One aspect of events, and the data (or facts) they are based on, is whether they impact your life.

Which brings us to the exotic example of bird strikes. You may have heard of the birds that brought down a passenger aircraft in New York and made a hero of the pilot, Mr. Sullenberger.

So, birds striking a plane you are on can be life changing.

Collisions between birds and a military plane are generally considered part of the job and make few, if any, headlines.

So, it makes perfect sense that we don't know one interesting aspect of data on bird collisions with military planes.

Which is: military planes collide with birds much more frequently near the airfields than do civilian planes. The greater the distance of a fighter jet to its base, the fewer collisions are counted.

Why could that be?

There are many things that can come to mind, for example, whether military airfields are more frequently located in areas with more wildlife. Or maybe there is a correlation with the intensity of use of a base.

As the blogster learned, while this may influence the number of incidents, there was one other aspect that stood out: military pilots tended to report bird strikes close to the home base but ported fewer when they were far away.

As it turned out, protocol required pilots to find an airfield and have their bird inspected before taking to the air again. Which frequently meant the valiant fliers would not make it home for dinner.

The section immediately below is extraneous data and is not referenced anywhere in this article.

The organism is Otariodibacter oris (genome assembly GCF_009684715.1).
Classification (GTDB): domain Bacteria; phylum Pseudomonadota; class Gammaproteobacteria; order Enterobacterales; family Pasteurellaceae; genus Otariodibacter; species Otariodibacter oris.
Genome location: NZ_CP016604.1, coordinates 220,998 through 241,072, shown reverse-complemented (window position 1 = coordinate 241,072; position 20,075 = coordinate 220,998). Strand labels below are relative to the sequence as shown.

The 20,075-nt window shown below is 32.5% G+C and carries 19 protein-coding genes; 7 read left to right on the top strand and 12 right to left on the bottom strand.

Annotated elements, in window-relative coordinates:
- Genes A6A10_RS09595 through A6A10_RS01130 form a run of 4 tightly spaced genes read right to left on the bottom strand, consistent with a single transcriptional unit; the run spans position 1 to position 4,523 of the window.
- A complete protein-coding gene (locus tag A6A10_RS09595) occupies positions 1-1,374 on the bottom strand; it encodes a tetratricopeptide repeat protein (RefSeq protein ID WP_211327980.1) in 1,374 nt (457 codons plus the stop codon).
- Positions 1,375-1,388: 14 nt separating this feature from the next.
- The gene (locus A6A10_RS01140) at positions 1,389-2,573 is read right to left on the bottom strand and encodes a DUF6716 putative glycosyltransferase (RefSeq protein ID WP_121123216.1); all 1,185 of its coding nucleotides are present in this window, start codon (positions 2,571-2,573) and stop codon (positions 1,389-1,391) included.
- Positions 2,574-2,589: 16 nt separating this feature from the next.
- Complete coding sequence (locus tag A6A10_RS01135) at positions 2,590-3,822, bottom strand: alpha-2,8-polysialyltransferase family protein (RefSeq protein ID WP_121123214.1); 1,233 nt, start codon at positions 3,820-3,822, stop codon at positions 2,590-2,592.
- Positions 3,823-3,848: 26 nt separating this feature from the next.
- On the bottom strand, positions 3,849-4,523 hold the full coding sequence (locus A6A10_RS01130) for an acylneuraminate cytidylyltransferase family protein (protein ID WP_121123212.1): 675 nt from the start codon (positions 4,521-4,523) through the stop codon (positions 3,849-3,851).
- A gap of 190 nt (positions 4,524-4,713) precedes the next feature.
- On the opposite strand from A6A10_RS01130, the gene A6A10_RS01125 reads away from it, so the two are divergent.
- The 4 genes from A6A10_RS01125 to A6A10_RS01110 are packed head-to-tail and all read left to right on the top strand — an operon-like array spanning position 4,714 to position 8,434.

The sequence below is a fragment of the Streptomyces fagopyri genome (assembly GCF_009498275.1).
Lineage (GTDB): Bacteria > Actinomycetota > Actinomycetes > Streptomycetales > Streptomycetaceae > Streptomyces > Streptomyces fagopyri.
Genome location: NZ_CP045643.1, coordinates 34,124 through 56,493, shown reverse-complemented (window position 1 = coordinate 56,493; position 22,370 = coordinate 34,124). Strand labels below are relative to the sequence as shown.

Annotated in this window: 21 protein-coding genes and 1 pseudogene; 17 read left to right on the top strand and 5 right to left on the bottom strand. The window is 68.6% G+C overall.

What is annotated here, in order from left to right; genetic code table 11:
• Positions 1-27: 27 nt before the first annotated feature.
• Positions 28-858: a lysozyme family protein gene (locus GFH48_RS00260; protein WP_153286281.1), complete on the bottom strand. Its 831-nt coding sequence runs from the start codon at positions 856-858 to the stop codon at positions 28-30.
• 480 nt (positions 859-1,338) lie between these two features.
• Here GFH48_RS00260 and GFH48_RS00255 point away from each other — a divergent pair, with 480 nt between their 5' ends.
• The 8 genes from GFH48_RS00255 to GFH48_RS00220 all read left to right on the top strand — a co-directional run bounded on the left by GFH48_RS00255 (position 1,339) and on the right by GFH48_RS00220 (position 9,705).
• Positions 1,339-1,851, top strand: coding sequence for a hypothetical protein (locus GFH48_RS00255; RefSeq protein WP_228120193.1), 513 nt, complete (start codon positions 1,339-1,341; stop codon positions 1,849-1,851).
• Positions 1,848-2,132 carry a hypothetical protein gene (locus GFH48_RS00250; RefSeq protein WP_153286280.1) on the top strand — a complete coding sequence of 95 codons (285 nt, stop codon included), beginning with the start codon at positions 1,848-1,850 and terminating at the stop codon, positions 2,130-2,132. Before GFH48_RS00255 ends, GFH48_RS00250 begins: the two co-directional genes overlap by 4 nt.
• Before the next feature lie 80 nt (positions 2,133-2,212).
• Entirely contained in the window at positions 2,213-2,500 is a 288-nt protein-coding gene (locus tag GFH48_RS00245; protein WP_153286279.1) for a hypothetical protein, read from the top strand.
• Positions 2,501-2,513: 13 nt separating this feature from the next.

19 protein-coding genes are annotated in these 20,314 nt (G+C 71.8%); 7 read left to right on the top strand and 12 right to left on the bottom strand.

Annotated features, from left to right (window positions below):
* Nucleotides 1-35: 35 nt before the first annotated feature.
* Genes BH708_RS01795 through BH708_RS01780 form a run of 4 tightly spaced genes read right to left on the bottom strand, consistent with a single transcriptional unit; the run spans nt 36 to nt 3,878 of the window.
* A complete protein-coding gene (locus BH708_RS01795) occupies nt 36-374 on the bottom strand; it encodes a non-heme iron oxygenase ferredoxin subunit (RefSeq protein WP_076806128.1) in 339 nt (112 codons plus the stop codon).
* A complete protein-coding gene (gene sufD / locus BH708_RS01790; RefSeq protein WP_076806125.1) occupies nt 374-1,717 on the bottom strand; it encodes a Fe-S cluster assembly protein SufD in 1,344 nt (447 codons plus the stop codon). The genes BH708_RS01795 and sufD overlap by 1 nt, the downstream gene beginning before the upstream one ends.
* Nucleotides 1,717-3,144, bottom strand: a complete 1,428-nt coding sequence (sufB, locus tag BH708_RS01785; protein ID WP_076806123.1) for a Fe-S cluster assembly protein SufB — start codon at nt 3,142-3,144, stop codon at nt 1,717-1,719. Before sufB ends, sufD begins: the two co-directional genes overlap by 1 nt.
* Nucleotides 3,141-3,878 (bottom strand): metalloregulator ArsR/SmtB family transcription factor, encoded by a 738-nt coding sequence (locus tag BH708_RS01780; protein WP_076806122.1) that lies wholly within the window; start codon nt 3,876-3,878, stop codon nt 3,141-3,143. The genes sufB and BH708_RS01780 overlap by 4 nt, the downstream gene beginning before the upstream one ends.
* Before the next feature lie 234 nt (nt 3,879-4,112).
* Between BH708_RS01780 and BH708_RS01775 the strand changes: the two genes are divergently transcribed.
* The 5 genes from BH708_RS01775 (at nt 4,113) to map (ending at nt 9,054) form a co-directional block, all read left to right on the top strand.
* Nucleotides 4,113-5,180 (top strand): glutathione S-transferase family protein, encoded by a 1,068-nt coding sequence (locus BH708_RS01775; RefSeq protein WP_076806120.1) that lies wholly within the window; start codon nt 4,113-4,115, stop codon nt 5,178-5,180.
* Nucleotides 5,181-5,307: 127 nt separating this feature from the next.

Pilots and ground personnel felt protocols did not adequately handle bird strikes that caused no obvious serious damage to the plane. 

They found a way around it, and in the process created "incorrect" data because collection was based on the two variables "bird strike" and "plane location", ignoring a third variable "extent of damage".

Friday, September 1, 2017

When that super expensive worker costs less than the fuel for a truck

In every election cycle and with every annual report by economics think tanks, someone is bound to complain about the high cost of labor.

For German workers, this has meant various measures aimed at making the labor market more competitive and cutting costs. The traditional 50/50 split of payroll taxes and was abolished with the result of shifting costs to workers; a pre-tax regime for social security contributions was introduced concurrently with income tax on all retirement income, and companies were offered generous subsidies for hiring long term unemployed.

All of this led to a small reduction of the unemployment figures projected by economists some 40 years ago. In other words, demographics is a bitch, and automation and productivity gains are the whips.

The other day at a gas station, the blogster saw a truck driver pay just under 600 Euros for diesel.

"I use about one thousand Euros worth of fuel a week", explained one driver.

Sheepishly, the blogster said: "So, you burn more in fuel than you make in wages?"

"For sure", the driver replied.

"And your boss still complains about high labor cost?"

"No, our company owner doesn't. We have five drivers, and the government pays half of the wages for three of them."

"What?"

"Yes, the boss is an expert at finding government subsidy programs", he smiled.

As the truck driver went back to his job of supporting the booming German economy, the blogster absentmindedly paid for the four-pack of butane cartridges needed for an upcoming short camping trip.

It* will carefully look at industries and sectors next time someone complains about excessive labor costs.

* Quality gender neutral reporting.